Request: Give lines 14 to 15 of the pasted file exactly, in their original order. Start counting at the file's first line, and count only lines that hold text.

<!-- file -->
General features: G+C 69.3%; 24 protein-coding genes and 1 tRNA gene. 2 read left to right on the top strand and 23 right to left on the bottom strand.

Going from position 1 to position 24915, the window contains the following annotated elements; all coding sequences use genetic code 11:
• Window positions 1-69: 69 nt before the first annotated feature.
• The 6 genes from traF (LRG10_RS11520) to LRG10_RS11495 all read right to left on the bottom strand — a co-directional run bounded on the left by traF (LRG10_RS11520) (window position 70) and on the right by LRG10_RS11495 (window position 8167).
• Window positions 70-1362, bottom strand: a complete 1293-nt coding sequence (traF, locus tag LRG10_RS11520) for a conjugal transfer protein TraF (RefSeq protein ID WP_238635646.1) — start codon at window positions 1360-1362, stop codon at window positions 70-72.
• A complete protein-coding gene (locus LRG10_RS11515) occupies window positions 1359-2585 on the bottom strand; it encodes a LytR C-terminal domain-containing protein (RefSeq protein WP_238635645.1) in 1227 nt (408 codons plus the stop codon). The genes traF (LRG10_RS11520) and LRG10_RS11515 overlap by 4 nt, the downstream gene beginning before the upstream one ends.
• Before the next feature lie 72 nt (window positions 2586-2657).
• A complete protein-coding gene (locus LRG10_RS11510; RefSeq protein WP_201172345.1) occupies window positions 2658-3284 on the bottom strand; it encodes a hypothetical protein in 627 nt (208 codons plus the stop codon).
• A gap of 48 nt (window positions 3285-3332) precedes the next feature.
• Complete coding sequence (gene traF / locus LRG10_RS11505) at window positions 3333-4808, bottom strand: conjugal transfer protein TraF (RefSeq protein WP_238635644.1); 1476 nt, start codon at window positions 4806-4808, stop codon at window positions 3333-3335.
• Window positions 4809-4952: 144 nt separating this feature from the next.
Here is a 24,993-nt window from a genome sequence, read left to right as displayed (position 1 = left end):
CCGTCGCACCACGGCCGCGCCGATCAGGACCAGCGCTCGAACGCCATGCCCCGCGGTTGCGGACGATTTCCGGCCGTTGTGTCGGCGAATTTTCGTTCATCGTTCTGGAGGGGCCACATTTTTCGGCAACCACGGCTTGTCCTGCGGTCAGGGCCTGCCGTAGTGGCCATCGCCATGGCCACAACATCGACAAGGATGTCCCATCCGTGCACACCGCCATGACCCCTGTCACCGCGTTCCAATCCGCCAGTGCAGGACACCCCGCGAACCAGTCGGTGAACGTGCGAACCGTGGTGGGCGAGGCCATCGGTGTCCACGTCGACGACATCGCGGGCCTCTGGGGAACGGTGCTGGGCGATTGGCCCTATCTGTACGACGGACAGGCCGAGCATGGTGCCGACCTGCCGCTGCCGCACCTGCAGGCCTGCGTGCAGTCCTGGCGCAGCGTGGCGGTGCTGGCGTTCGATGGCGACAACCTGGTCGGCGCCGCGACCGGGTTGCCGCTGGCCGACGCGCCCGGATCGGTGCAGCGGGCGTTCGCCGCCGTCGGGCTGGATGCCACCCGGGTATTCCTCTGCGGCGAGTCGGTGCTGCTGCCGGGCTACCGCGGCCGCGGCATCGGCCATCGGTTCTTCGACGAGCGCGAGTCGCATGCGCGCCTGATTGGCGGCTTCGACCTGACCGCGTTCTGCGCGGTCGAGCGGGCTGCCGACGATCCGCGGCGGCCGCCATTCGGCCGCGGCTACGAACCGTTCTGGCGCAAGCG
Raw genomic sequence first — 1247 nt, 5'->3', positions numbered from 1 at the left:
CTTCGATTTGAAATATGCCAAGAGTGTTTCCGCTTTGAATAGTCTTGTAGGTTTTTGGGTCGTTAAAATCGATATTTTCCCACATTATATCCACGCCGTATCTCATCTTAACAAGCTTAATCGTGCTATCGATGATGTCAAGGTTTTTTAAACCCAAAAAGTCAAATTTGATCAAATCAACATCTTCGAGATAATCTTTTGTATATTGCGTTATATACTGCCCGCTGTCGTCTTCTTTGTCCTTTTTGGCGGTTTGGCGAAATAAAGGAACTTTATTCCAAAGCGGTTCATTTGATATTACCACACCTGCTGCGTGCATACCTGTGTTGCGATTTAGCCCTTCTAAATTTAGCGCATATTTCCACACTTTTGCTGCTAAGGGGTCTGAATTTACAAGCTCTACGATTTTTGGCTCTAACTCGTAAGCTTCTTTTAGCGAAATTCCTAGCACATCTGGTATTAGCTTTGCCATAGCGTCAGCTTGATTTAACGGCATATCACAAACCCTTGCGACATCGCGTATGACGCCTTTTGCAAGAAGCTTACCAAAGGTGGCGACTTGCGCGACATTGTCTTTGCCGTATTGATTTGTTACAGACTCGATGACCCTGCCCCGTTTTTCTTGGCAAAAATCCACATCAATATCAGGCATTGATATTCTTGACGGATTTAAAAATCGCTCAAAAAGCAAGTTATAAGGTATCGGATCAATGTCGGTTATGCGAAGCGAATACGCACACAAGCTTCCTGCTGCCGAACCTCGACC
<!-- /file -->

Raw genomic sequence first — 1247 nt, 5'->3', positions numbered from 1 at the left:
CTTCGATTTGAAATATGCCAAGAGTGTTTCCGCTTTGAATAGTCTTGTAGGTTTTTGGGTCGTTAAAATCGATATTTTCCCACATTATATCCACGCCGTATCTCATCTTAACAAGCTTAATCGTGCTATCGATGATGTCAAGGTTTTTTAAACCCAAAAAGTCAAATTTGATCAAATCAACATCTTCGAGATAATCTTTTGTATATTGCGTTATATACTGCCCGCTGTCGTCTTCTTTGTCCTTTTTGGCGGTTTGGCGAAATAAAGGAACTTTATTCCAAAGCGGTTCATTTGATATTACCACACCTGCTGCGTGCATACCTGTGTTGCGATTTAGCCCTTCTAAATTTAGCGCATATTTCCACACTTTTGCTGCTAAGGGGTCTGAATTTACAAGCTCTACGATTTTTGGCTCTAACTCGTAAGCTTCTTTTAGCGAAATTCCTAGCACATCTGGTATTAGCTTTGCCATAGCGTCAGCTTGATTTAACGGCATATCACAAACCCTTGCGACATCGCGTATGACGCCTTTTGCAAGAAGCTTACCAAAGGTGGCGACTTGCGCGACATTGTCTTTGCCGTATTGATTTGTTACAGACTCGATGACCCTGCCCCGTTTTTCTTGGCAAAAATCCACATCAATATCAGGCATTGATATTCTTGACGGATTTAAAAATCGCTCAAAAAGCAAGTTATAAGGTATCGGATCAATGTCGGTTATGCGAAGCGAATACGCACACAAGCTTCCTGCTGCCGAACCTCGACC